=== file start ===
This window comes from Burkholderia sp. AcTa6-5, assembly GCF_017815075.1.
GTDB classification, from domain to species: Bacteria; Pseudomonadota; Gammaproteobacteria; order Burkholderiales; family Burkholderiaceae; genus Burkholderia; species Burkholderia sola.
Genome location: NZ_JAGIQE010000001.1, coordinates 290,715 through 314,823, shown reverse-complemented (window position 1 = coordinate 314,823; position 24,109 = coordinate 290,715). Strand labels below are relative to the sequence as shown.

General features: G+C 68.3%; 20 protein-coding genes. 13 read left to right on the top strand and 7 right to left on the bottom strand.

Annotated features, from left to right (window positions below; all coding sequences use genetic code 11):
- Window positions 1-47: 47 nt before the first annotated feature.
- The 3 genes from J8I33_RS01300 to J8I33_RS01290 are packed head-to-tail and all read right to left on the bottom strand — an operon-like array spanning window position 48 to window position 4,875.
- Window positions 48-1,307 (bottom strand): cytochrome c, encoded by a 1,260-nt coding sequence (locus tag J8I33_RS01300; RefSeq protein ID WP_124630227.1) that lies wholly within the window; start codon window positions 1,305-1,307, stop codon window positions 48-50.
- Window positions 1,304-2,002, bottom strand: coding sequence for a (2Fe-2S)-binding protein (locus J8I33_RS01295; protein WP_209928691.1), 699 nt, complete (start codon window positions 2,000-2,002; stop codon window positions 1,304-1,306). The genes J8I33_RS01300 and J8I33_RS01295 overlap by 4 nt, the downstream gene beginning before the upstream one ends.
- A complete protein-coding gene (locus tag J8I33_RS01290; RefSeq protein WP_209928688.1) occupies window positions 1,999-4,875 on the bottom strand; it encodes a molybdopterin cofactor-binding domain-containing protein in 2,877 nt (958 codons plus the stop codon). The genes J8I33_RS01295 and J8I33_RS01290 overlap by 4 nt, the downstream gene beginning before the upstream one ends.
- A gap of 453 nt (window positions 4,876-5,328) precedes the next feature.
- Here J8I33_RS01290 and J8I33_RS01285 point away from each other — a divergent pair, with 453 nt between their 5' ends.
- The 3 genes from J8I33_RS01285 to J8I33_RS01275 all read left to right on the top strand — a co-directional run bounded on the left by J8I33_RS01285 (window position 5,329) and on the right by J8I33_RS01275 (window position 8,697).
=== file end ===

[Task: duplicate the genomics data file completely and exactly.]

This window comes from Burkholderia sp. AcTa6-5, assembly GCF_017815075.1.
GTDB classification, from domain to species: Bacteria; Pseudomonadota; Gammaproteobacteria; order Burkholderiales; family Burkholderiaceae; genus Burkholderia; species Burkholderia sola.
Genome location: NZ_JAGIQE010000001.1, coordinates 290,715 through 314,823, shown reverse-complemented (window position 1 = coordinate 314,823; position 24,109 = coordinate 290,715). Strand labels below are relative to the sequence as shown.

General features: G+C 68.3%; 20 protein-coding genes. 13 read left to right on the top strand and 7 right to left on the bottom strand.

Annotated features, from left to right (window positions below; all coding sequences use genetic code 11):
- Window positions 1-47: 47 nt before the first annotated feature.
- The 3 genes from J8I33_RS01300 to J8I33_RS01290 are packed head-to-tail and all read right to left on the bottom strand — an operon-like array spanning window position 48 to window position 4,875.
- Window positions 48-1,307 (bottom strand): cytochrome c, encoded by a 1,260-nt coding sequence (locus tag J8I33_RS01300; RefSeq protein ID WP_124630227.1) that lies wholly within the window; start codon window positions 1,305-1,307, stop codon window positions 48-50.
- Window positions 1,304-2,002, bottom strand: coding sequence for a (2Fe-2S)-binding protein (locus J8I33_RS01295; protein WP_209928691.1), 699 nt, complete (start codon window positions 2,000-2,002; stop codon window positions 1,304-1,306). The genes J8I33_RS01300 and J8I33_RS01295 overlap by 4 nt, the downstream gene beginning before the upstream one ends.
- A complete protein-coding gene (locus tag J8I33_RS01290; RefSeq protein WP_209928688.1) occupies window positions 1,999-4,875 on the bottom strand; it encodes a molybdopterin cofactor-binding domain-containing protein in 2,877 nt (958 codons plus the stop codon). The genes J8I33_RS01295 and J8I33_RS01290 overlap by 4 nt, the downstream gene beginning before the upstream one ends.
- A gap of 453 nt (window positions 4,876-5,328) precedes the next feature.
- Here J8I33_RS01290 and J8I33_RS01285 point away from each other — a divergent pair, with 453 nt between their 5' ends.
- The 3 genes from J8I33_RS01285 to J8I33_RS01275 all read left to right on the top strand — a co-directional run bounded on the left by J8I33_RS01285 (window position 5,329) and on the right by J8I33_RS01275 (window position 8,697).